“Omaha. Here come the Tigers. We’re going to go up to Omaha, and I know our fans are going to go up. We’re going to have a lot of fun up there. This year we’re going to go up there with seven great ball clubs. I figure one team has to win, so it might as well be us. We’re going to go up there with the idea that we’re going to put another trophy in the trophy case and give it our best effort. I don’t know if I feel great or relieved. This has been a real grind to get to this point because this season started with such promise for our team. Our kids have been under the microscope all year, and a lot has been expected of them. They are so remarkable in their consistency, poise, composure and how they have been able t handle those expectations. I’m just so happy for all of them. They deserve it. Now we go get to have a great experience together in Omaha.”
On how pitching and defense contributes to championship baseball...
“It always begins with your pitching and defense. I know Skip Bertman won championships here with guerrilla ball. You go back and look at his teams I guarantee you he had great pitchers. You can’t win in this sport without pitching. Fortunately, we’re very blessed with two top-of-the-line guys. We’ve got a great closer, but we’ve got a lot of other guys who have contributed. It all starts with the pitching and the defense goes along with the pitching.”
On team’s ability to play with confidence...
“The confidence and being able to play with the looseness that you need to is a very essential thing. I thought we played better today. I watched our batting practice today, and I was in awe. That was the best batting practice we’ve taken all year. We come out and D.J. (LeMahieu) leads off with the double, and as a result we got something going. We got the bases loaded against the kid, and we were making the kid throw pitches. I just thought we were one hit away from just blowing the game open right away. It was reminding me of last year’s final game in the Super Regional. We just didn’t quite get that hit that we needed and let them stay around, and they fought back... It’s a constant challenge trying to get the kids to calm down and be focused. It’s a controlled aggressiveness that’s a goal.”
On Coach Mainieri reaching certain goals at LSU...
“First of all, it’s not about me; it’s about the kids... When Karen and I talked about this job, the reason we decided to take it was because we knew that if we didn’t we would regret it for the rest of our lives. We felt that we could make a difference. For me, the challenge was getting great kids and great coaches around us. I knew we would have great support...What happened here in the 90s showed a lot of schools out there what a great college baseball program can do for a community and a university. Now, we have a lot of schools out there that are making a strong commitment to college baseball. It makes the sport a lot healthier, but it also makes it a lot more difficult for an individual school to continue to advance. I’d like to see us go to Omaha several times and win championships. You’re never going to see me satisfied, but I do feel very proud right now.”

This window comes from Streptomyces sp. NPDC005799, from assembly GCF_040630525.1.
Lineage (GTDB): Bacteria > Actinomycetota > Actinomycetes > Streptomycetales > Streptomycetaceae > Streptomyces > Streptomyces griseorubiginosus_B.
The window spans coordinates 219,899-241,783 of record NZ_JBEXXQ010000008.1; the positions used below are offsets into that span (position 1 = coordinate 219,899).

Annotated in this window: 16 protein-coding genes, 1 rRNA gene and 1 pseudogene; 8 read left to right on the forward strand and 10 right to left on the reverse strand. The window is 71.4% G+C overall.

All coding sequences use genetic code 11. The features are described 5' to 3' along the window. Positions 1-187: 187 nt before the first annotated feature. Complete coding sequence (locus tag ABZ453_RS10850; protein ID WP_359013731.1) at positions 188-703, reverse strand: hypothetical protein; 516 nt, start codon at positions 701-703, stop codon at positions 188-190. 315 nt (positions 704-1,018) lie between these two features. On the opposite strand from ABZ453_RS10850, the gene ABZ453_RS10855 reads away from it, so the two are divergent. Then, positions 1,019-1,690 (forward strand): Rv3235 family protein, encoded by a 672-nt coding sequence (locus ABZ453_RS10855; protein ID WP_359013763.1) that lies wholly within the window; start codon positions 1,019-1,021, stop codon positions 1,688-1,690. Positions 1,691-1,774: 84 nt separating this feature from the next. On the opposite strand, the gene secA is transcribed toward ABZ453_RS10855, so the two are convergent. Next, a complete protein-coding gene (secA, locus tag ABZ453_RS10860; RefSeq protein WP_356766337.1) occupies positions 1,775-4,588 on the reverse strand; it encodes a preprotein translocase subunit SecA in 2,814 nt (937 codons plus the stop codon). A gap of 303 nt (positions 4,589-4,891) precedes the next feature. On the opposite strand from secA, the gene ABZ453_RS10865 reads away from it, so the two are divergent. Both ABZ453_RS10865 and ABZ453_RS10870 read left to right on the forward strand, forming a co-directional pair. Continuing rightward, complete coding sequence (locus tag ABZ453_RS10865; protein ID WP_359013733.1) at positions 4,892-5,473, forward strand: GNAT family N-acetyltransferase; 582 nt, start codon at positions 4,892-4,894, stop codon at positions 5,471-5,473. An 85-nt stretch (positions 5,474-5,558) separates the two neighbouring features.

On Louis Coleman’s performance...
“As a coach, it’s very important that you don’t play favorites with kids, but I have to admit after what this kid has gone through in his career, you see why the kid is great. First of all he has a lot of talent, but he is such a passionate person. I love passionate people. I love people that feel alive and want to do great things. I’ll remember these conversations I had with him last summer until the day I die. When he decided he was going to come back, I said, ‘Louis, you will make all the difference in the world with our team. You are the final piece of our puzzle for next year’s team. We’re going to go back to Omaha because of you.’ Every time he’s given the ball he gives the greatest effort that any human being could possibly give for his school. He’s certainly going to go down in history with me and my coaching career as one of my all-time favorite kids.”
LSU Player Quotes
2B D.J. LEMAHIEU
On his double to lead off the game...
“I think we had a lot of momentum coming off yesterday’s win and we wanted to start the game out right, especially being the visiting team. We got a good scouting report and I got a good pitch to hit and it fell for me.”
On how quickly they figured out Rice P Ryan Berry was having a tough time...
“I think (we figured it out) after the first inning. We had the bases loaded and could have gotten a few more runs even though we only got one. We could see his location wasn’t as good as we’ve heard and his numbers are unbelievable. It was good to get to him early and make him throw a lot of pitches.”
On if the team discussed fielding better after the errors in the first game...
“I don’t think so. It was yesterday, the nerves or the situation... We just got some bad breaks and we knew that we were going to overcome that and be better today.”
3B DEREK HELENIHI
On his performance at the plate (2-for-4, HR, 2 RBI)...
“It was good to get in there and get a chance to swing today. (Rice P Ryan) Berry had such good numbers that you just hope to get a good pitch to hit and then take advantage of it. I got a couple of good pitches to hit early in the count and I put some good swings on them. It worked out well for me.”
On if he was sitting on a fastball when he hit his home run...